State v. Charlo-Whitworth, 2016 MT 157 (June 28, 2016) (McGrath, C.J.) (5-0, aff’d)
Issue: Whether the district court erred in not giving the defendant’s proposed jury instruction on accomplice liability.
Short Answer: No.
Facts: Riley Charlo-Whitworth and Alexis Paul lived together with Paul’s 2-year-old child, MP. One evening in January 2013, Whitworth drove Paul to work around 7 pm, then returned home with MP. He put MP to bed around 8:30 pm, but the child awoke crying around 10 pm. Whitworth grew frustrated and shoved the child into a wall, spanked him and hit him. Because MP was bleeding, Whitworth gave him a bath.
Around midnight, Whitworth took MP to Paul’s aunt and uncle before going to pick up Paul from work. They noticed MP’s injuries, and that MP was in pain and unresponsive. Whitworth told them MP had fallen down the stairs. When Whitworth returned with Paul 20 minutes later, the aunt and uncle suggested to Paul that MP had been abused and she should take him to the hospital.
Instead, Paul and Whitworth went home with MP. Eventually she realized her son was seriously injured and Whitworth drove them to the hospital around 2:50 am. The doctor determined MP had suffered severe trauma to his pancreas and several blows to his body and genitals, as well as a serious tear in his mouth. MP was flown to Harborview Medical Center in Seattle.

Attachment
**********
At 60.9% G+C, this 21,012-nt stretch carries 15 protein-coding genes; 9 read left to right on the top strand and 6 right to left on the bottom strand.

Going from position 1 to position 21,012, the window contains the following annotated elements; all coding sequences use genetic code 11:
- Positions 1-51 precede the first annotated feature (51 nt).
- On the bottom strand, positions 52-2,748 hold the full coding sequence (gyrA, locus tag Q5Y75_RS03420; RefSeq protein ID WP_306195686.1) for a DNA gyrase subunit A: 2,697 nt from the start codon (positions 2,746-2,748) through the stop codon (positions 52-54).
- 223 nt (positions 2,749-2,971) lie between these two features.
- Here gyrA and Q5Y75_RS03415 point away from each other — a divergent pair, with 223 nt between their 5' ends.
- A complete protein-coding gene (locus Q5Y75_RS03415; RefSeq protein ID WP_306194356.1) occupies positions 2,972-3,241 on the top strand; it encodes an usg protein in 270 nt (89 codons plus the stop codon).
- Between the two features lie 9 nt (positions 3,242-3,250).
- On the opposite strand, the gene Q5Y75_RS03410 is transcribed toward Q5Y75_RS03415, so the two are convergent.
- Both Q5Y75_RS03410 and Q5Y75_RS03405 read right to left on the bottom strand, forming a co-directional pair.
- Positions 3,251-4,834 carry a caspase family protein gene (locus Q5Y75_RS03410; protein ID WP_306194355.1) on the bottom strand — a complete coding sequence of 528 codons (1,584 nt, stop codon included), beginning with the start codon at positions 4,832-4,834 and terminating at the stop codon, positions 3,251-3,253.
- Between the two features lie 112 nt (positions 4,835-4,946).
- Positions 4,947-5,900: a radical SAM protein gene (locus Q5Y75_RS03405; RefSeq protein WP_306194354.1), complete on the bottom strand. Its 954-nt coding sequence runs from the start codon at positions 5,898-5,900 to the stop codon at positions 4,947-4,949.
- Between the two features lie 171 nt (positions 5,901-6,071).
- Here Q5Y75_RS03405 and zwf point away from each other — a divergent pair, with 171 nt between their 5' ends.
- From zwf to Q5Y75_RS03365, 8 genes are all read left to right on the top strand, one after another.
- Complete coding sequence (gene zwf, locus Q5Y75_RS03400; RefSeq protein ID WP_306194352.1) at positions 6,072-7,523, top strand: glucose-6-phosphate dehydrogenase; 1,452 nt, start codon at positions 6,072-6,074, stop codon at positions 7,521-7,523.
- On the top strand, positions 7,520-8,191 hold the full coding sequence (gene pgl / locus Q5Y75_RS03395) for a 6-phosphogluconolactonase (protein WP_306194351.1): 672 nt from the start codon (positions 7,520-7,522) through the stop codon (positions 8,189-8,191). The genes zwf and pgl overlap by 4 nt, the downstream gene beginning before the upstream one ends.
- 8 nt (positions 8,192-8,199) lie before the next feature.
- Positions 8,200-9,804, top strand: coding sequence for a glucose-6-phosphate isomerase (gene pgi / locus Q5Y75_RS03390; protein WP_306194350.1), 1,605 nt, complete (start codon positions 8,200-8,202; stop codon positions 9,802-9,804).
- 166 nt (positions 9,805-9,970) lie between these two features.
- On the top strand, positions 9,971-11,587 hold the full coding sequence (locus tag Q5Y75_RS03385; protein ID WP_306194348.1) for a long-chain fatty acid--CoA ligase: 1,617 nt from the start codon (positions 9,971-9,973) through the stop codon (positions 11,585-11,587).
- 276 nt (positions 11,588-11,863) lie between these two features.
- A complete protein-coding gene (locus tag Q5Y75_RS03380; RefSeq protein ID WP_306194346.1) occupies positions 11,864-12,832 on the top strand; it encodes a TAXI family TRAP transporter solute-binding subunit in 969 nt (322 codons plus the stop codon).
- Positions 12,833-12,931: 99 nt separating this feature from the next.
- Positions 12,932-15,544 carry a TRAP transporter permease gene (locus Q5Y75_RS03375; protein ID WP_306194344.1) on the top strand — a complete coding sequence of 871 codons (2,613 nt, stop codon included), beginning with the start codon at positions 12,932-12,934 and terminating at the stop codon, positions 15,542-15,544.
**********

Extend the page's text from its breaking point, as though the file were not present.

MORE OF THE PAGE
The state charged Whitworth with several counts, including aggravated assault, criminal endangerment and assault on a minor. Whitworth’s defense theory was that Paul injured MP, not him.
Procedural Posture & Holding: Whitworth proposed an instruction directing the jury to view the aunt and uncle’s testimony with distrust, pursuant to § 26-1-303(4), providing that the testimony of a person legally accountable for the acts of the accused should be view with distrust. The district court refused the instruction. Whitworth was convicted of three felony counts and sentenced to 35 years in the Montana State Prison. Whitworth appeals and the Supreme Court affirms.
Reasoning: The accomplice liability instruction allows the jury to view an alleged accomplice’s testimony with disfavor. But the propriety of the instruction presupposes the existence of an accomplice. In the absence of any evidence that a testifying witness is an accomplice, the instruction should not be given.
Whitworth claims that the aunt and uncle were responsible for MP’s welfare after seeing his injuries, and that their testimony was an effort to shift blame from Paul onto him. As such, he claims they were accomplices to the crime of criminal endangerment. But the statute limits the instruction to cases where the witness is suggested to be an accomplice for the defendant’s acts, not Paul’s. To qualify for the instruction, Whitworth had to show that the aunt and uncle were involved in the physical abuse of MP. Neither the aunt nor the uncle were charged with criminal endangerment, and no evidence supports them having committed that offense. The district court did not abuse its discretion in declining the instruction.